States Line Up To Increase Employer Responsibility
Following landmark immigration
legislation affecting employers in Colorado and
Georgia, a host of other states have
launched their own attempts at immigration control. The bills run the gamut from
initiatives that are little more than an amen chorus for existing federal law,
to those that attempt to mandate worker verification programs and impose stiff
penalties against employers that hire illegal workers. Some more notable reform
attempts involving employers are those in Utah,
Arizona, Missouri and South Carolina. For many businesses, the
question of how to meet the patchwork of demands these measures place on them is
one fraught with opinion, but with few solid answers.
SB 348, the “Missouri Omnibus
Immigration Act” sponsored by Kris Koster (R) and Tim Green (D), could rocket
Missouri into the number one slot for radical immigration reform measures (a
distinction currently held by the state of Colorado). A senate committee is considering
legislation that would require what amounts to mandatory participation in the
currently voluntary DHS sponsored Basic Pilot program. Included in the Omnibus
are also provisions making it illegal to deduct wages paid to illegal workers as
business expenses, the potential for denying business licenses to companies that
hire illegal aliens, and a measure that would authorize cities and counties
within the state to manufacture their own immigration measures.
Arizona has introduced some bills that would echo
immigration laws, asking businesses to sign an affidavit swearing they do not
hire illegal workers, as well as measures emphasizing the state’s expectation of
employer compliance with federal law. The measures were approved by the House
Government Committee with the intent to place some of them before voters.
A house committee in Utah has approved a bill,
HB 156, which would require employers to verify new hires’ employment
eligibility by accessing a federal database, presumably the DHS administered
Basic Pilot program. The bill is reportedly intended to control identity theft
perpetrated by illegal workers. Supporters acknowledge the limitations of the
Basic Pilot program, which checks that given names and SSNs match but is not
able to detect duplicate SSNs submitted by more than one applicant.
Unfortunately, identity theft generally involves using a duplicate of an
existing name and SSN and may be entirely undetectable using the proposed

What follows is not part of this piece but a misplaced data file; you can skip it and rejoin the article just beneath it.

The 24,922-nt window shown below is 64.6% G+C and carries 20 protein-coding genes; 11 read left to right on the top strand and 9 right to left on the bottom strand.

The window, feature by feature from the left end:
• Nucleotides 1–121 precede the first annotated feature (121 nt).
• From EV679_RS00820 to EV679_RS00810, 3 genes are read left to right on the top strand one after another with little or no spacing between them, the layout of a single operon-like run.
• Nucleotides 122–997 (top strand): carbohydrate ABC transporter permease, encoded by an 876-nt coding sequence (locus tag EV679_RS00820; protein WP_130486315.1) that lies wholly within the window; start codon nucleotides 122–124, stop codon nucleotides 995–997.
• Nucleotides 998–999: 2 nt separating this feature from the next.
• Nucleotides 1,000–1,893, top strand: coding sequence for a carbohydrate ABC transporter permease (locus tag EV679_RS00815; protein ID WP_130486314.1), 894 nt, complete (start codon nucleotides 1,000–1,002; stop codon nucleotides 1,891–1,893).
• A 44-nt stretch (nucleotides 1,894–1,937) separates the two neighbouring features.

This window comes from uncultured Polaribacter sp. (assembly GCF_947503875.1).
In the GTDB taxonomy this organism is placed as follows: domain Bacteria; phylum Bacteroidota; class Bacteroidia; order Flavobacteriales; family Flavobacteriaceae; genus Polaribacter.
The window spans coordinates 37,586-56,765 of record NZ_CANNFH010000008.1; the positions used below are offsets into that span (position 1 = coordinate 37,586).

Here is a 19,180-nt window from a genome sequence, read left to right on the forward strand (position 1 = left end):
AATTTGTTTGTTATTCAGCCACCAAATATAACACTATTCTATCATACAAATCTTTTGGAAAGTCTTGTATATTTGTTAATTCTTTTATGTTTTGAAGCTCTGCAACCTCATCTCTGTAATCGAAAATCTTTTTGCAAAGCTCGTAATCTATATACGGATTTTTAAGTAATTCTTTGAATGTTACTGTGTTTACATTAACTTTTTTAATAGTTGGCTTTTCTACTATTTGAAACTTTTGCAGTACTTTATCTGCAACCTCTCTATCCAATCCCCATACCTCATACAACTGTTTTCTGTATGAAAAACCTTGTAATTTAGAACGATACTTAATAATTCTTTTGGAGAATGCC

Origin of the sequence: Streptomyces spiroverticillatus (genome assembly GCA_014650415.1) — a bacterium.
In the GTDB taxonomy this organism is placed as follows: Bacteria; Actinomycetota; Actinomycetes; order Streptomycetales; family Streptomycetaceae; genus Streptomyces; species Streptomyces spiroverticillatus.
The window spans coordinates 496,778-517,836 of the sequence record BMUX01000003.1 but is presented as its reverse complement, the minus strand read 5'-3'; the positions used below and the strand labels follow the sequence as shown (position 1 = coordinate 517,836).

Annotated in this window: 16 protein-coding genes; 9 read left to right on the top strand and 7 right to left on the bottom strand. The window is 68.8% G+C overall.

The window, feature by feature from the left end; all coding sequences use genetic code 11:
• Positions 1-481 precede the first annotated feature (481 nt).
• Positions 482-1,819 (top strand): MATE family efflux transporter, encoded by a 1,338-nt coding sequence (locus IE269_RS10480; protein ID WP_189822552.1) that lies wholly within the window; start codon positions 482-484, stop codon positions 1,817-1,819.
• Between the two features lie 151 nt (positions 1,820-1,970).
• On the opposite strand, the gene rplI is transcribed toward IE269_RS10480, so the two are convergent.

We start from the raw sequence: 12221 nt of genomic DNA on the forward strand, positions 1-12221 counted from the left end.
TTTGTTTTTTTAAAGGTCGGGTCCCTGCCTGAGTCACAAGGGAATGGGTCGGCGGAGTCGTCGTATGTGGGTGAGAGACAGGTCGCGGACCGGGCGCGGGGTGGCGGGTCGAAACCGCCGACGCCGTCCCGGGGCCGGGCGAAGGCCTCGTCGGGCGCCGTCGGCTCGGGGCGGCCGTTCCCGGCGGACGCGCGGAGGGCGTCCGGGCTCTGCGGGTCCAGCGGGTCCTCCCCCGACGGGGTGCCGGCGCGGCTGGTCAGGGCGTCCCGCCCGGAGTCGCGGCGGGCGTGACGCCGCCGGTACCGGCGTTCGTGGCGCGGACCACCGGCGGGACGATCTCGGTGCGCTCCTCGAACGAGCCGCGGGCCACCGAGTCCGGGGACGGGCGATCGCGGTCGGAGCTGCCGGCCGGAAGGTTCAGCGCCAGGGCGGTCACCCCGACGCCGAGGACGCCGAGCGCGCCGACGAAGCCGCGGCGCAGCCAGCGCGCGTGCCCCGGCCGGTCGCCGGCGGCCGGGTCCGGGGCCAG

has a litany of immigration-related proposals abroad, including measures that
would prohibit employers from claiming state tax deductions on wages paid to
unauthorized workers and require companies to withhold 6% of wages for employees
without tax id numbers, as well as mandating Basic Pilot for all employers.
has also introduced a bill that would mandate Basic Pilot for
State immigration reform bills are
facing stiff opposition from immigrant rights groups and from those who feel
that immigration reform is a federal issue. Nevertheless, many of the state
initiatives are moving forward, and indeed it seems likely that quite a few will
As the hodgepodge of state
immigration laws grows, so does the unease of employers. There is no clear path
to compliance with many of these laws. “The charge of ‘knowingly hiring
illegal workers’ is ambiguous, and lacks a clear pathway to safe harbor", said
Immigration Attorney Elaine Morley, "Employers must walk a fine line between
carefully examining a new hire’s legal documentation, and over-compliance which
can lead to discrimination charges.” New legislation that varies employer
responsibility from state to state and contains no clear procedure for employer
compliance could make hiring in America a high
wire act with no safety net in place.
About The Author
Diane Adams is a freelance writer specializing in immigration law that affects American employers. She is the editor of The Lookout Monitor, an online publication by Lookout Services, Inc.
The opinions expressed in this article do not necessarily reflect the opinion of ILW.COM.
Share this page
Bookmark this page
The leading immigration law publisher - over 50000 pages of free information!
© Copyright 1995- American Immigration LLC, ILW.COM